Heat pumps cost and funding

This page explains the cost, payback periods, and available funding for heat pumps.

Installation and operation costs

Overall costs for heat pumps will vary depending on

  • the size of the system required
  • the technology selected
  • the complexity of the project.

As a very general guide, the installed cost of a typical system would be about £1,000 per kWth capacity. This estimate does not include the cost of the heat distribution system - underfloor or central heating.

Factors which will influence the installation cost are the:

  • amount of available land
  • type and structure of the building
  • time required for installation
  • disruption to normal activities
  • geographical location
  • need for planning permission.

Fuel bill savings

On estimate, a typical heat pump system could save you £160 to £840 a year. This will depend on what type of fuel is replaced. Savings are greatest when replacing electric heating and for properties off the gas grid. Savings are lowest when replacing gas or oil.

A heat pump with mid-range efficiency can be expected to use only a third of the energy of an average existing gas boiler to produce the same amount of heat. Thus there is significant scope for considerable savings in the cost of fuel when replacing conventional heating systems.

Maintenance costs

Heat pumps have very few moving parts and so require minimal maintenance. The inverter will probably require replacement over a heat pump life span (20-25 years). This costs £1,000 to £2,000 in a domestic system.

For a commercial system the inverter is likely to constitute 10 to 20 per cent of project costs. Underground piping used in underfloor heating or larger district heating schemes typically carries a 50 year warranty.

Payback periods

The payback period for heat pump systems depends on the:

  • type of heat pump installed
  • age and type of building that it is installed into
  • the type of heating it is replacing or displacing.

Installing systems into existing buildings is more expensive than incorporating them into new designs.

These following table shows payback period estimates based on published data and field studies, assuming current electricity prices and a mid-range system efficiency. Payback periods are likely to decrease if energy prices rise and the renewable heat incentive (RHI) is enacted.

Ground source heat pump

Traditional fuel used for payback comparison Payback periods without RHI* Payback periods with the RHI
Direct electric heating 12 to 18 years 6 to 8 years
New oil boilers 29 years 12 years
New gas boilers 47 years 14 years

Air source heat pump

Traditional fuel used for payback comparison Payback periods without RHI* Payback periods with the RHI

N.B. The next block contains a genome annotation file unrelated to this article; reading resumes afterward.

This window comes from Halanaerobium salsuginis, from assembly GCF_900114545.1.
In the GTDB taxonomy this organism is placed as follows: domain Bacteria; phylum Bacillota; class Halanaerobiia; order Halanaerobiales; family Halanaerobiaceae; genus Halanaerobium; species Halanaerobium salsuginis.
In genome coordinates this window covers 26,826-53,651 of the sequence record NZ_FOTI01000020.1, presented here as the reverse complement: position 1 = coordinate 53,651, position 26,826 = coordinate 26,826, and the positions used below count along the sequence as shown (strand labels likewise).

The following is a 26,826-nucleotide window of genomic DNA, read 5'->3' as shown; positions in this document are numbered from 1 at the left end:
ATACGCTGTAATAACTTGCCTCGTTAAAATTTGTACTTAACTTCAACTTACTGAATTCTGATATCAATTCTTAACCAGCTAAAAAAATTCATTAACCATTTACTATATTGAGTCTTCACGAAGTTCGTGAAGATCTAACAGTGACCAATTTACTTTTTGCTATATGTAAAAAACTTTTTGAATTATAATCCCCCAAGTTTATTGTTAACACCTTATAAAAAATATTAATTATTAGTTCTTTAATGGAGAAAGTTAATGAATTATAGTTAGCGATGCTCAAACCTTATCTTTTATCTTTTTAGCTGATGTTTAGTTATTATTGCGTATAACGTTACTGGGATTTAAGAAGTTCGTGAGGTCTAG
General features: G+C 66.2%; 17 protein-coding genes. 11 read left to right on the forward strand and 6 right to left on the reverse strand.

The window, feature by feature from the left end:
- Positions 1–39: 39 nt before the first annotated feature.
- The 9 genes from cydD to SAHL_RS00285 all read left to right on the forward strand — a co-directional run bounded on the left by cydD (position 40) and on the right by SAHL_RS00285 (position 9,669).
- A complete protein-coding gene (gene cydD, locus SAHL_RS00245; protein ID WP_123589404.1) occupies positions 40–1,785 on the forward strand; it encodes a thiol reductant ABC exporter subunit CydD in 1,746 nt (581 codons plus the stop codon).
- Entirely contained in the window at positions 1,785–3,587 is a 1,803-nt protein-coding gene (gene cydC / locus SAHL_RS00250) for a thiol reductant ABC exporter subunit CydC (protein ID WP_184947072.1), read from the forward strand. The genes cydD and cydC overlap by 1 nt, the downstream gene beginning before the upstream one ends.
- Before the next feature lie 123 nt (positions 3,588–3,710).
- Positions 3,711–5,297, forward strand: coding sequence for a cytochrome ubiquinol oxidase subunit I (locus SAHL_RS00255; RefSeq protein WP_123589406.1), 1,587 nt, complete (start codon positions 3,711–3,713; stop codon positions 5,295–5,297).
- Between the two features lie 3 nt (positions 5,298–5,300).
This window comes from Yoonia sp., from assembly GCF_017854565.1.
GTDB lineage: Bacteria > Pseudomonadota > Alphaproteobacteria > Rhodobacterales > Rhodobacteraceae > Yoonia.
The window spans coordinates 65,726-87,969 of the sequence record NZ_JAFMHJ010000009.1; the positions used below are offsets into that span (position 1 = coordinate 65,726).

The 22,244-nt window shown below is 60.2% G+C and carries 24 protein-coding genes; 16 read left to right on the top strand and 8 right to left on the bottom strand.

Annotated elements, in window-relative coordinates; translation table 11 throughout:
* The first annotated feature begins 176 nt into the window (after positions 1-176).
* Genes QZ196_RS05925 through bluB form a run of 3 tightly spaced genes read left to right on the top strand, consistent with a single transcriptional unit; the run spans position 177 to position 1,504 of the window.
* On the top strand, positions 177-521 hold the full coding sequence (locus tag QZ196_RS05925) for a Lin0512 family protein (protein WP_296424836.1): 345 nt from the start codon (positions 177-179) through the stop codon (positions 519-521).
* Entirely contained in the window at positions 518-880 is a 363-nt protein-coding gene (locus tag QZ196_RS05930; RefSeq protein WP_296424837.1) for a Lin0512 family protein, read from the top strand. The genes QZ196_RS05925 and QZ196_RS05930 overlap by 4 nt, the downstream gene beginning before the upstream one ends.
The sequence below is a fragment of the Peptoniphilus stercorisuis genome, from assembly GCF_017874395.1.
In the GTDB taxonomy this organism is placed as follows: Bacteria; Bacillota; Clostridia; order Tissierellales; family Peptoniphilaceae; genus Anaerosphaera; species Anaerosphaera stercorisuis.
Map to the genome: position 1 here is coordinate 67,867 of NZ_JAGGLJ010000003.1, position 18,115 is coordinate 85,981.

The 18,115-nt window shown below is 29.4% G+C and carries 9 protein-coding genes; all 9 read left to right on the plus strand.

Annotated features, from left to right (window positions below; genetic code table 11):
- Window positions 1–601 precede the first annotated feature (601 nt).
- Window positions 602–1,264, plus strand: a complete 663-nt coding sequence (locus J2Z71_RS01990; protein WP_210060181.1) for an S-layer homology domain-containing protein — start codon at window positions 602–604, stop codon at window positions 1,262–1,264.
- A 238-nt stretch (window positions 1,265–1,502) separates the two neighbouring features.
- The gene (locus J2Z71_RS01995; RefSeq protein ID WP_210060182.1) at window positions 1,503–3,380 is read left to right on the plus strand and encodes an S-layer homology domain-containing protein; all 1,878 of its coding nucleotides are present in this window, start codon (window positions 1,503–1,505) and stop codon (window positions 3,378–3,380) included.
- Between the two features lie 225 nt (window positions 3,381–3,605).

Direct electric heating 10 years 5 to 13 years
New oil boilers 16 years may not pay back within lifetime of the building
New gas boilers 31 years may not pay back within lifetime of the building

*Please note that the payback period without RHI given is the lower estimate. This could extend to not being paid back within the lifetime of the building depending on the variables discussed above. This shows that the RHI is crucial to making these systems economically viable.

Example costs for heat pumps in a detached house

The following examples indicate the costs of installing and running a heat pump for a detached house with and without the RHI. The example demonstrates the importance of selecting the correct technology for the building under consideration. In this example the air source heat pump would use much more electricity than the ground source heat pump.

This would increase the operational costs sufficiently to make the installation financially unviable as well as having a significant impact on the buildings CO2 emissions.

  Ground source Air source
Heat demand of house 7,056kWh/year 7,056kWh/year
Installed capacity 5kWth 5kWth
Capital cost £6,058 £4,599
Electricity required 2,392 kWh/year 4,246 kWh/year
Operational and maintenance costs £304 per year £579 /year
If eligible for RHI
cost savings £749 per year £535 per year
payback period 14 years unviable
Without RHI    
cost savings £247 per year £247 per year
payback period unviable unviable

Funding schemes

The main source of funding for heat pumps is the renewable heat incentive (RHI). Refer to the funding and delivery page for more information on the renewable heat incentive.

Funding and delivering energy projects

Additional funding may be available through the Carbon Emissions Reduction Target (CERT). This is a statutory obligation on the six largest energy companies to reduce CO2 emissions in the domestic sector. Funding is available for all energy efficiency measures and several renewable heat generation technologies. Each of the six energy companies administers their own program. This funding will remain available until 2012.

Information on CERT - on the Energy Saving Trust website.


1 May 2012

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